On February 21, 2014, then House Ways and Means Committee Chairman Dave Camp (R-Michigan) issued a discussion draft of the “Tax Reform Act of 2014.” The proposed legislation spanned almost 1,000 pages and contained some interesting provisions, including repealing IRC § 1031, thereby prohibiting tax deferral from like-kind exchanges. Not only would taxpayers have been impacted by this proposal, but it would have turned the real estate industry upside down. Qualified intermediaries would have been put out of business. Likewise, title and escrow companies, as well as real estate advisors specializing in exchanges, would have been adversely affected by the proposal.
On November 2, 2015, the Bipartisan Budget Act (“Act”) was signed into law by President Barack Obama. One of the many provisions of the Act significantly impacts: (i) the manner in which entities taxed as partnerships will be audited by the Internal Revenue Service (“IRS”); and (ii) who is required to pay the tax resulting from any corresponding audit adjustments. These new rules generally are effective for tax years beginning after December 31, 2017. As discussed below, because of the nature of these rules, partnerships need to consider taking action now in anticipation of the new rules.
The Current Landscape
Entities taxed as partnerships generally do not pay income tax. Rather, they compute and report their taxable income and losses on IRS Form 1065. The partnership provides each of its partners with a Schedule K-1, which allows the partners to report to the IRS their share of the partnership’s income or loss on their own tax returns and pay the corresponding tax. Upon audit, pursuant to uniform audit procedures enacted as part of the Tax Equity and Fiscal Responsibility Act of 1982 (“TEFRA”), examinations of partnerships are conducted generally under one of the following scenarios:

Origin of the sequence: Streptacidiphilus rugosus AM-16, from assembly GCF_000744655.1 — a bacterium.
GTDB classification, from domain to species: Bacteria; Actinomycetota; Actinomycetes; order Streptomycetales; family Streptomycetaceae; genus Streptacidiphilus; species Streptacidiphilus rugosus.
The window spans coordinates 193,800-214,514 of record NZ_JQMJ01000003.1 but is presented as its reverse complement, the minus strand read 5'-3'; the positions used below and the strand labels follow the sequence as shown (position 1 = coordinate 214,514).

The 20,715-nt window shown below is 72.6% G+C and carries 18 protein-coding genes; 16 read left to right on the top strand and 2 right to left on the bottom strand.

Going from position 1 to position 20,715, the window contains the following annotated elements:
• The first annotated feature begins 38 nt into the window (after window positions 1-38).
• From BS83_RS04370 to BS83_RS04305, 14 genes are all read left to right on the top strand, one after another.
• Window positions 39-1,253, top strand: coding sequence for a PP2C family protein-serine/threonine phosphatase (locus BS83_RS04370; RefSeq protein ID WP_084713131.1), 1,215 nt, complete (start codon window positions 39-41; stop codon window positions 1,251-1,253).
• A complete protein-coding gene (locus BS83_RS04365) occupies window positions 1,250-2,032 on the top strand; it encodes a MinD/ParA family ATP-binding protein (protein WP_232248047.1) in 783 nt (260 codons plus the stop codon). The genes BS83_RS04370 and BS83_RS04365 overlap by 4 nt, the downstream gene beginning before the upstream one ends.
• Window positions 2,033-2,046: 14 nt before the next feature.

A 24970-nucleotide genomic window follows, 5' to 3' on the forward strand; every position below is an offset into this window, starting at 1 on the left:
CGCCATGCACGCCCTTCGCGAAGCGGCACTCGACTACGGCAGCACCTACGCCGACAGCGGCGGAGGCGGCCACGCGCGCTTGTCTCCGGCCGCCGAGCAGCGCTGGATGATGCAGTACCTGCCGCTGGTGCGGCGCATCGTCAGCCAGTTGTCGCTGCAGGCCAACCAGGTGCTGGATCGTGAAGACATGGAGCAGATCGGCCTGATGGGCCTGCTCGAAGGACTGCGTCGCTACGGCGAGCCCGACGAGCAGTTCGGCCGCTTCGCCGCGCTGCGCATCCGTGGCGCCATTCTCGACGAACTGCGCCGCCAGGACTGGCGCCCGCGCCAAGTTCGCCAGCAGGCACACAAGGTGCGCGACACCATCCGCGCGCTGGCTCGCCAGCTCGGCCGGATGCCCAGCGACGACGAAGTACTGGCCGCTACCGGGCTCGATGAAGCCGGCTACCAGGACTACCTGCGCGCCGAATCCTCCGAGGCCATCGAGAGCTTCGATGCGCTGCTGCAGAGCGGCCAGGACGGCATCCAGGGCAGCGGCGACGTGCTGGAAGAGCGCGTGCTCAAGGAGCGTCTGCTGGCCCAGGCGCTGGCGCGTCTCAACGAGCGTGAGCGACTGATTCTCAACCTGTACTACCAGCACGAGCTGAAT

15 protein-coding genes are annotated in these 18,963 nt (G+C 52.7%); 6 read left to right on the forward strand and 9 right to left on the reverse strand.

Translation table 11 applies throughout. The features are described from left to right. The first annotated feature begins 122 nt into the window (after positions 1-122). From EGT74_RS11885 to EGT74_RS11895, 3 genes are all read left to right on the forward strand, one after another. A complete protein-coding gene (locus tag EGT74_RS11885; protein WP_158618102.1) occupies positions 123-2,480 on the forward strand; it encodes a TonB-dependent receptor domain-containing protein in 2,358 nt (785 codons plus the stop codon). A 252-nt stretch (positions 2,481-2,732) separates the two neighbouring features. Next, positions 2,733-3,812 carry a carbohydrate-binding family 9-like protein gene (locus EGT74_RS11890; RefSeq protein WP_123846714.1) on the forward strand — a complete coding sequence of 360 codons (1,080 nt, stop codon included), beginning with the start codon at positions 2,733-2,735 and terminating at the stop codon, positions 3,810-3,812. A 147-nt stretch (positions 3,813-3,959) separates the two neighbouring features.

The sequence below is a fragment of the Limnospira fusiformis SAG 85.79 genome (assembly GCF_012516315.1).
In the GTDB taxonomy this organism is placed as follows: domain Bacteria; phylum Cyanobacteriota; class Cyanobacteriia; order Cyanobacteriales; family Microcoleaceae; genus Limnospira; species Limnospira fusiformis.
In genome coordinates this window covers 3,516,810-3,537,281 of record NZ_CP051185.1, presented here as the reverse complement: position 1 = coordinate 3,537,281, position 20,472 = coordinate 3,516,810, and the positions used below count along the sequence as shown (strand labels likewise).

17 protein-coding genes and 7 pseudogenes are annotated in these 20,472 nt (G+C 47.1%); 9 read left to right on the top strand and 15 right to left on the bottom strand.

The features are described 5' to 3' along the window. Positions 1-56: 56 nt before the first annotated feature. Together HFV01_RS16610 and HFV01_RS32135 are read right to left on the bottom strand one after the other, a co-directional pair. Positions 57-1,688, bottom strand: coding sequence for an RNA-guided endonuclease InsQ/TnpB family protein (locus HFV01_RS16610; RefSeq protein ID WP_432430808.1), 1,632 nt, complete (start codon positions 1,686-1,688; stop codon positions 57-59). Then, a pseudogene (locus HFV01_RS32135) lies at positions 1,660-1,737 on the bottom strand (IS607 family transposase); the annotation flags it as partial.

- For partnerships with ten (10) or fewer eligible partners, examinations are conducted by a separate audit of the partnership and then an audit of each of the partners;
- For partnerships with greater than ten (10) partners and/or partnerships with ineligible partners, examinations are conducted under uniform TEFRA audit procedures, whereby the examination, conducted at the partnership level, is binding on the taxpayers who were partners of the partnership during the year under examination; and
- For partnerships with 100 or more partners, at the election of the partnership, examinations may be conducted under uniform “Electing Large Partnership” audit procedures, whereby the examination, conducted at the partnership level, is binding on the partners of the partnership existing at the conclusion of the audit.
Lawmakers believed a change in TEFRA audit framework was necessary for the efficient administration of Subchapter K of the Code. If a C corporation is audited, the IRS can assess an additional tax owing against a single taxpayer—the very taxpayer under examination—the C corporation. In the partnership space, however, despite the possible application of the uniform audit procedures, the IRS is required to examine the partnership and then assess and collect tax from multiple taxpayers (i.e., the partners of the partnership). In fact, the Government Accountability Office (the “GAO”) reported in 2014 that, for tax year 2012, less than one percent (1%) of partnerships with more than $100 million in assets were audited. Whereas, for the same tax year, more than twenty-seven percent (27%) of similarly-sized corporations were audited. The GAO concluded the vast disparity is directly related to the increased administrative burden placed on the IRS under the existing partnership examination rules.
As reported in my November 2014 blog post, President Obama’s administration wants to limit taxpayers’ ability to defer income under IRC § 1031. In response to former House Ways and Means Committee Chairman David Camp’s proposed Tax Reform Act of 2014, which would have eliminated IRC § 1031 altogether, the Obama administration proposed to retain the code section, but limit deferral with regard to real property exchanges to $1 million per taxpayer each tax year. Personal property exchanges, under the President’s proposal, would go unscathed.
In 2015, President Obama expanded his proposal relative to IRC § 1031 to limit personal property exchanges by excluding certain types of property from the definition of “like kind.” The excluded personal property included items such as collectibles and art. The President’s proposed $1 million real property exchange limitation was left intact.